John Fedorchak, defendant: "As I got to the intersection the bus began to move across it. The bus started across Twenty-second Street and pulled back to the curb across the intersection. I was behind it. When he pulled to the curb I started slowly around him. I watched the bus to see why he was stopping there as I knew there was no bus stop past Twenty-second Street. Then I pulled up slowly because I didn't know why the bus had stopped. As I proceeded forward the accident occurred. As I moved up along the side of the bus I was going four to five m.p.h. I didn't see the lady until I hit her. When I stopped my car after I hit her the front of my car was about even with the front of the bus. As I was passing alongside the bus my car was in the center of the street. I was traveling straight ahead."

Charles Jarman, the bus driver: "She told me she forgot her money and I told her that was all right, and before I could stop her she whirled around and ran back across the street. She went around the front of the bus and veered back to her left. . . . I could see her as she was going across in front of the bus. I just got a glimpse of the automobile, it happened so fast. As Mrs. Arbogast was moving in front of the bus she was not walking, she was running . . . She did not stop and look when she got to the left front of the bus. . . . The impact was behind, back of the front of the bus."

Charles Collins, a taxicab driver: "I was driving approximately one car length behind Fedorchak's car. . . . As I moved through the intersection the car in front of me was going not over thirteen, fourteen or fifteen miles an hour. . . . When the bus pulled to the curb and stopped it was parallel with the curb. When I first saw the lady she was running out in front of the left front end of the bus. At this time I was about two feet from the rear of the bus and the car in front of me had traveled a little over half of the length of the bus. When I first saw the lady my car was directly in the center of the street. The car in front of me was also directly in the center of the street. When I first saw the lady the front end of the car in front of me was about twelve feet from the lady. At this time the car in front of me was not traveling over ten miles per hour. She was running straight across the street. When I first saw her she was looking to the west. When she got about to the middle of the street she didn't stop running, but she just kind of jerked her head around and looked back toward the south. Then she started to run at an angle. . . . she was probably two or three feet north of the bus when she was hit."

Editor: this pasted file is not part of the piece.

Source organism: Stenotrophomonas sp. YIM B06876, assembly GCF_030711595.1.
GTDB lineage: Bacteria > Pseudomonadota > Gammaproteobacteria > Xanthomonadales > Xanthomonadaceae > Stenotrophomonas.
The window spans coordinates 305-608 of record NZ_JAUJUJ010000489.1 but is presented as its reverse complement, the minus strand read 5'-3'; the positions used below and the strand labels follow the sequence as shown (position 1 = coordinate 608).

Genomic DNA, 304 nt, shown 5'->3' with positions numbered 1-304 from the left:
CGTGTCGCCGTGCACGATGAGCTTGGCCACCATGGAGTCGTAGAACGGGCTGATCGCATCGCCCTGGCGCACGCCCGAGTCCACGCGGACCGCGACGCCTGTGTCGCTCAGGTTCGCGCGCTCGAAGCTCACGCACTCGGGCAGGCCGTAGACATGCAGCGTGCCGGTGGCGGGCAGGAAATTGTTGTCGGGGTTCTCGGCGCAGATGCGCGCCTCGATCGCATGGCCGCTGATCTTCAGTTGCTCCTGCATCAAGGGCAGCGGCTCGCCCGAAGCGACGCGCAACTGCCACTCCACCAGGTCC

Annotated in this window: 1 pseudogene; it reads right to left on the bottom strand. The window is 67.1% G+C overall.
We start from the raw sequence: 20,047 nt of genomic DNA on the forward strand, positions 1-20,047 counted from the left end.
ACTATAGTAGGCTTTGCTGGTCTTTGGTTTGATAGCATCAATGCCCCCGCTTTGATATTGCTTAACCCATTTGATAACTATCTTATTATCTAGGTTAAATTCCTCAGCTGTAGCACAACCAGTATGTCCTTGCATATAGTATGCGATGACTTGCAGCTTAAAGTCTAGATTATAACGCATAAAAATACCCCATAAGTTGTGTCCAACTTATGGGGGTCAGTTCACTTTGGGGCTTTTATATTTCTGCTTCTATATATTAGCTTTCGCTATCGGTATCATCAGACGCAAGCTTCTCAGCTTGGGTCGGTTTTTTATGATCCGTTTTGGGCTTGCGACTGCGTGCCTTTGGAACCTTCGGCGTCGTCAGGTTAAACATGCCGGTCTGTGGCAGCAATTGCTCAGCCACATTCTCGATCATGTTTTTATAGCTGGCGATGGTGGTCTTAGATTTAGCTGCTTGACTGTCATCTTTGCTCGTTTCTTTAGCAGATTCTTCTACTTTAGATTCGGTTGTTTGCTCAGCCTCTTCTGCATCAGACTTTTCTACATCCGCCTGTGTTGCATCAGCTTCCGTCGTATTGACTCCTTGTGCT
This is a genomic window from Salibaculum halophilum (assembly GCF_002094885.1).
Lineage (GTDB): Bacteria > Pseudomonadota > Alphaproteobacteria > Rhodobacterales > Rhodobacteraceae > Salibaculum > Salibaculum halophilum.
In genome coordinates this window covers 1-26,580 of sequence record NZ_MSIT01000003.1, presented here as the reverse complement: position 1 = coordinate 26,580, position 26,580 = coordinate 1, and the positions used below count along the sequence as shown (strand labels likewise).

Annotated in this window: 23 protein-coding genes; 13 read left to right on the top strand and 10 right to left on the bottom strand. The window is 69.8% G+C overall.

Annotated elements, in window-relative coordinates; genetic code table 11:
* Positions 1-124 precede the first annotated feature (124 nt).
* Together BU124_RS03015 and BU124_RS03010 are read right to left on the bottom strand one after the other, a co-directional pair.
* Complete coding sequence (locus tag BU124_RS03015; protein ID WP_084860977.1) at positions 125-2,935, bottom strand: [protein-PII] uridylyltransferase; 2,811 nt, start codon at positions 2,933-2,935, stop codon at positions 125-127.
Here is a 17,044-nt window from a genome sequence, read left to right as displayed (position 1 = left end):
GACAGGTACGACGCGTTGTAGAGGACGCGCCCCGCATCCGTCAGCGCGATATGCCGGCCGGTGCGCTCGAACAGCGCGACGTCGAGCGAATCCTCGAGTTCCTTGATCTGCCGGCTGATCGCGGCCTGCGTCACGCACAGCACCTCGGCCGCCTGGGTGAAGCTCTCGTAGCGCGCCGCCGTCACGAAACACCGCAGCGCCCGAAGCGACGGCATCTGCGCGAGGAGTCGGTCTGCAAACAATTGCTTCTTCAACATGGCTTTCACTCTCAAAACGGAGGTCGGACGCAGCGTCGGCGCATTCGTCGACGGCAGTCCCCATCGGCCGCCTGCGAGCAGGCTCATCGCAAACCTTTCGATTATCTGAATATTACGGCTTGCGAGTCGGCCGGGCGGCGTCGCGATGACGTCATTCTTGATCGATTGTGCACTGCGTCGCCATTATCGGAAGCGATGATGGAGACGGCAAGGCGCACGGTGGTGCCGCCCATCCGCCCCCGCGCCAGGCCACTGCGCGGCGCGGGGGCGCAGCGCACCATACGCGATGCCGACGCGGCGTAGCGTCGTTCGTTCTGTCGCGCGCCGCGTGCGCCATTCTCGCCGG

To support his contention that plaintiff was contributorily negligent as a matter of law defendant Fedorchak cites numerous railroad cases to the effect that a person may not proceed into an obvious place of danger without looking, nor may such person look and not see what must be obvious. Some of these cases cited are the following: Greenwald v. Baltimore & O.R. Co., 332 Ill. 627, 632, 164 N.E. 142 (1928); De Bow v. Cleveland, C., C. & St. L.R. Co., 245 Ill. App. 158, 164 (1924) (4th Dist); Myhre v. Chicago City Ry. Co., 216 Ill. App. 128, 131 (1919) (1st Dist); Chicago, P. & St. L.R. Co. v. DeFreitas, 109 Ill. App. 104, 106 (1902) (3rd ...